}
    
    // clear serial buffer
    do {
      Serial.read();
    }
    while (Serial.available());
  }
}

//----------------------------------------------------------------------------
// set traffic line ONLINE if it is not already
void TryOnline() {
  if (BIT_TEST(&Event,OFFLINE)) {        // is OFFLINE ?
    if (Event == ((1<<OFFLINE) | (1<<TRYONLINE) )) {
                                         // switch to ONLINE
      Serial.println("                            SWITCHED ONLINE");
      Event=0; DoNormal(); TrafficLightOnline=true;
    }
  }
}

unsigned char lastLight;


// show the stae of the traffic line
// could be substituted by relais to controll mthe lights
void ShowLight() {
 
#ifdef DEBUG  
  Debug();
#endif

  if (lastLight==Light) return;
 
  if (BIT_TEST(&Light,LRED))     Serial.print("X   ");
  //else                           Serial.print("off ");
  else                           Serial.print("-   ");
 
  if (BIT_TEST(&Light,LYELLOW))  Serial.print("X   ");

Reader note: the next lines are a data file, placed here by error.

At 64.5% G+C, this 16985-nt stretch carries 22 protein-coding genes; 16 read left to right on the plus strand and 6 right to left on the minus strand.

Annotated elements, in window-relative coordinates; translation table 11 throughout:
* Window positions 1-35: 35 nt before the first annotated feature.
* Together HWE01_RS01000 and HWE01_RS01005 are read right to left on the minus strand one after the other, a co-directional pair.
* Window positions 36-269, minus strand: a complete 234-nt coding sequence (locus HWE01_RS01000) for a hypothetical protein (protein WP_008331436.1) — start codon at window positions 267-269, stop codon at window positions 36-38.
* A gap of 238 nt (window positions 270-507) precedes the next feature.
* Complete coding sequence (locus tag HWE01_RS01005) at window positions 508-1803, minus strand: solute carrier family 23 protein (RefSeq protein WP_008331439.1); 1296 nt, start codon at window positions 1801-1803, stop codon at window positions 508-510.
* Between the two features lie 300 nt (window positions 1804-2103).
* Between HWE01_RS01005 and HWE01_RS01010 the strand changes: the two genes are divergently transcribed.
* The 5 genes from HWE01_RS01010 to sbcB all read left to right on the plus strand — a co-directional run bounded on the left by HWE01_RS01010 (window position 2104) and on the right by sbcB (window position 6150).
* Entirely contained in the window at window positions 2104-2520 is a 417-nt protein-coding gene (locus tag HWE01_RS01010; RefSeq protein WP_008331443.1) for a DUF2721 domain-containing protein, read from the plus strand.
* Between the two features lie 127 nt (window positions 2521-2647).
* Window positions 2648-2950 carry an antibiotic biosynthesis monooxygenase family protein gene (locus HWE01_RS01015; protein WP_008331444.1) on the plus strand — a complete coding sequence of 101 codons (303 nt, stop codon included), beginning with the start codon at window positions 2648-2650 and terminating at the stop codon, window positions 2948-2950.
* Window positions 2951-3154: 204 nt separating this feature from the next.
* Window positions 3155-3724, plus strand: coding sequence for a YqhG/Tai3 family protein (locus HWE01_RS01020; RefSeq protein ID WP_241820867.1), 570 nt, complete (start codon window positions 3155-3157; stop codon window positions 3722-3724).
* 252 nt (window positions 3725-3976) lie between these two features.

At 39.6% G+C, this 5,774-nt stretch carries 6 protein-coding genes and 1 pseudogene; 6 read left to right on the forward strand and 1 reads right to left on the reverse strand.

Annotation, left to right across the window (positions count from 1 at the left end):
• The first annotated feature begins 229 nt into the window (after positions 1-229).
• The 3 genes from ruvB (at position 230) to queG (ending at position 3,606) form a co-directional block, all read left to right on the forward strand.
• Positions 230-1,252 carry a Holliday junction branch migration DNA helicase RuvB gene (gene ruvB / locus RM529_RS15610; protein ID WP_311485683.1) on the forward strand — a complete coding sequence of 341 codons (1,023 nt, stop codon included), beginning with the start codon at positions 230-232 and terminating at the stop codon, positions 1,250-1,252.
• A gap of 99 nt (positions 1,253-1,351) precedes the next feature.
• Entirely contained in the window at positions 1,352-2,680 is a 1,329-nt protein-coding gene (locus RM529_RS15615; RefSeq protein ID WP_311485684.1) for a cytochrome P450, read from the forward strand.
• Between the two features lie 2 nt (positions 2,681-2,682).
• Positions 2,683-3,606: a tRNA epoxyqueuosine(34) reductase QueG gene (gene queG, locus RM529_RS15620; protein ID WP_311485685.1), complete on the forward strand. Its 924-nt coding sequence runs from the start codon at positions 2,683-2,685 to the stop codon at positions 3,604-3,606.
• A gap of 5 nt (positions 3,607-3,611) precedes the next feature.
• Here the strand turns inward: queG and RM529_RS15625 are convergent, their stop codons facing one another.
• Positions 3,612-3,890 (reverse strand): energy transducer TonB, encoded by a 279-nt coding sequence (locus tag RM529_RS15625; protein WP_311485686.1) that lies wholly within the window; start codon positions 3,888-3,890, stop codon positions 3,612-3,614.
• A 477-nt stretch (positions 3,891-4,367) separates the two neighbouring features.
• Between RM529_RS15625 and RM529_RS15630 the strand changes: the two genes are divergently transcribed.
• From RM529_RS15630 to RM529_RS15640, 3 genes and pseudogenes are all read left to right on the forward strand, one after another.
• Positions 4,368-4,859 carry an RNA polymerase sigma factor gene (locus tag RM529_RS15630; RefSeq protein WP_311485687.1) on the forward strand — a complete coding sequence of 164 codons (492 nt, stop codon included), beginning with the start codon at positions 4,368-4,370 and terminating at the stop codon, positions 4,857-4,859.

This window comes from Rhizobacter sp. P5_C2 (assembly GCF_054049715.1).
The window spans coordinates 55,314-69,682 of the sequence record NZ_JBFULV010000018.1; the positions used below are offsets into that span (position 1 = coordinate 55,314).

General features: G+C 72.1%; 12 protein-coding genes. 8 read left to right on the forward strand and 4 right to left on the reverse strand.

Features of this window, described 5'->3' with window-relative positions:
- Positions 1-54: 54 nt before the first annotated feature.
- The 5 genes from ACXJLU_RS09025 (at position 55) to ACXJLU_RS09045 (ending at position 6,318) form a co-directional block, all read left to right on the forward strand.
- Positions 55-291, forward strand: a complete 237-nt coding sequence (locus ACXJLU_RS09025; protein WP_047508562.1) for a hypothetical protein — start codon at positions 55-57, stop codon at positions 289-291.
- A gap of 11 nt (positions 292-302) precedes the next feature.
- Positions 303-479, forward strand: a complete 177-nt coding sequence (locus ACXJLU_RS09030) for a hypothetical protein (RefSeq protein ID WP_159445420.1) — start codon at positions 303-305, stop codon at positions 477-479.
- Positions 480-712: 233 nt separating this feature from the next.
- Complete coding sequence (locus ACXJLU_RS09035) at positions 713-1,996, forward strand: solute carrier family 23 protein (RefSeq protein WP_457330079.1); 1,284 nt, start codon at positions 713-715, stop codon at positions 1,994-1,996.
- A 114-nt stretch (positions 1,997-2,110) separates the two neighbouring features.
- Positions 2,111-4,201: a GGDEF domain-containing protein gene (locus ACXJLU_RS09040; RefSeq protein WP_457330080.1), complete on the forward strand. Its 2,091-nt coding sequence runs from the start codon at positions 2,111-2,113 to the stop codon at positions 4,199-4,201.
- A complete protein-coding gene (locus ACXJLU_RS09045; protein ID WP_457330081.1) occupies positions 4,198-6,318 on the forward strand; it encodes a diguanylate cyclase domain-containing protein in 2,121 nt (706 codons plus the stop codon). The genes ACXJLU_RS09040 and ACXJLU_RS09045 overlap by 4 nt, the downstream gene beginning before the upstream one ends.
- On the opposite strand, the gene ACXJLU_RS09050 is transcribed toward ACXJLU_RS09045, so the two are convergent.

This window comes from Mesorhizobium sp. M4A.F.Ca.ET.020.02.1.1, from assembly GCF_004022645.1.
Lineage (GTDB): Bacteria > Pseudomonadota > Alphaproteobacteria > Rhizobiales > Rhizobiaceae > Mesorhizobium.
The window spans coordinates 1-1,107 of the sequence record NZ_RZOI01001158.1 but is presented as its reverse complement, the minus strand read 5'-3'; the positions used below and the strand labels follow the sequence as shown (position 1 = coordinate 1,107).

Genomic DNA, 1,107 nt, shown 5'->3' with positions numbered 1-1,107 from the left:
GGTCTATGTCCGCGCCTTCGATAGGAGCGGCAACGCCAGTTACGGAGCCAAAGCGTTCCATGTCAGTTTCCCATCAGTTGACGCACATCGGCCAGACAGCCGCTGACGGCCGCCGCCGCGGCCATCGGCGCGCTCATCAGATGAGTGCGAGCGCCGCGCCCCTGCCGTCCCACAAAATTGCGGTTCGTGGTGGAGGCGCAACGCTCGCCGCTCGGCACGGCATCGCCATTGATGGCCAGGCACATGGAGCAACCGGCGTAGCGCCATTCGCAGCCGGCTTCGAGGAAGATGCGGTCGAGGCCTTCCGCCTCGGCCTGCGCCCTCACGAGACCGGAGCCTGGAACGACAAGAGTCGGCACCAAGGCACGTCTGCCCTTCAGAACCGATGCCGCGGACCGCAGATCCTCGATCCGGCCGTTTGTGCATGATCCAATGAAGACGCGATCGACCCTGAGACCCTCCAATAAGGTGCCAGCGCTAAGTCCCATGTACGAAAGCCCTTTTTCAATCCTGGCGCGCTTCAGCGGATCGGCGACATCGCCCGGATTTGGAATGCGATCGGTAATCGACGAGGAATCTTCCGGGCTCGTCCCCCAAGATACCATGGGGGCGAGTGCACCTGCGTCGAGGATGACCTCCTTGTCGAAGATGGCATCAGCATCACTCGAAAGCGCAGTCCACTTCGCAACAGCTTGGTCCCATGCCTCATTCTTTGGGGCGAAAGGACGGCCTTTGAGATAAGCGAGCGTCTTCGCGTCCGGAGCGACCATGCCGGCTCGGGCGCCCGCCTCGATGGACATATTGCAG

//else                           Serial.print("off ");
  else                           Serial.print("-   ");
 
  if (BIT_TEST(&Light,LGREEN))   Serial.print("X       ");
  //else                           Serial.print("off     ");
  else                           Serial.print("-       ");
 
  if (BIT_TEST(&Light,LSTOP))    Serial.print("X   ");
  //else                           Serial.print("off ");
  else                           Serial.print("-   ");
 
  if (BIT_TEST(&Light,LGO))      Serial.print("X  ");
  //else                           Serial.println("off ");
  else                           Serial.print("-  ");
 
  Serial.println(millis()/1000);
  lastLight=Light;
}
 
unsigned char DebugFlag;

//----------------------------------------------------------------------------
void Debug() {
char buf[20];
char *pt;
char ev;
  if (Event != DebugFlag) {
    ev=Event;
    pt=buf;
    for (int i=0; i<7;i++) {
      if (ev & 0x40) *pt++='1';
      else           *pt++='0';
      *pt++=' ';
      ev<<=1;
    }
    *pt=0;
    //Serial.println("EVENT   PYRWFOT");
    Serial.println("EVENT   T O F W R Y P");
    Serial.println("        R F L A E E E");
    Serial.println("        Y F A L D L D");
    
    Serial.print  ("        "); Serial.println(buf);
    DebugFlag=Event;
  }
}

//----------------------------------------------------------------------------
void setup() {
 
  Serial.begin(115200);
 
  TrafficLightOnline=true;
  Light=0;
  DoNormal();

  // The tasks:
 
  // Get switches from serial line:
  // '0'   set traffic light offline
  // '1'   set traffic light online
  // any otherL: PED presses buttun
  tsk0=run(GetCmds,              100000, PRI_USER,          0,    0);            // get commands every 100 ms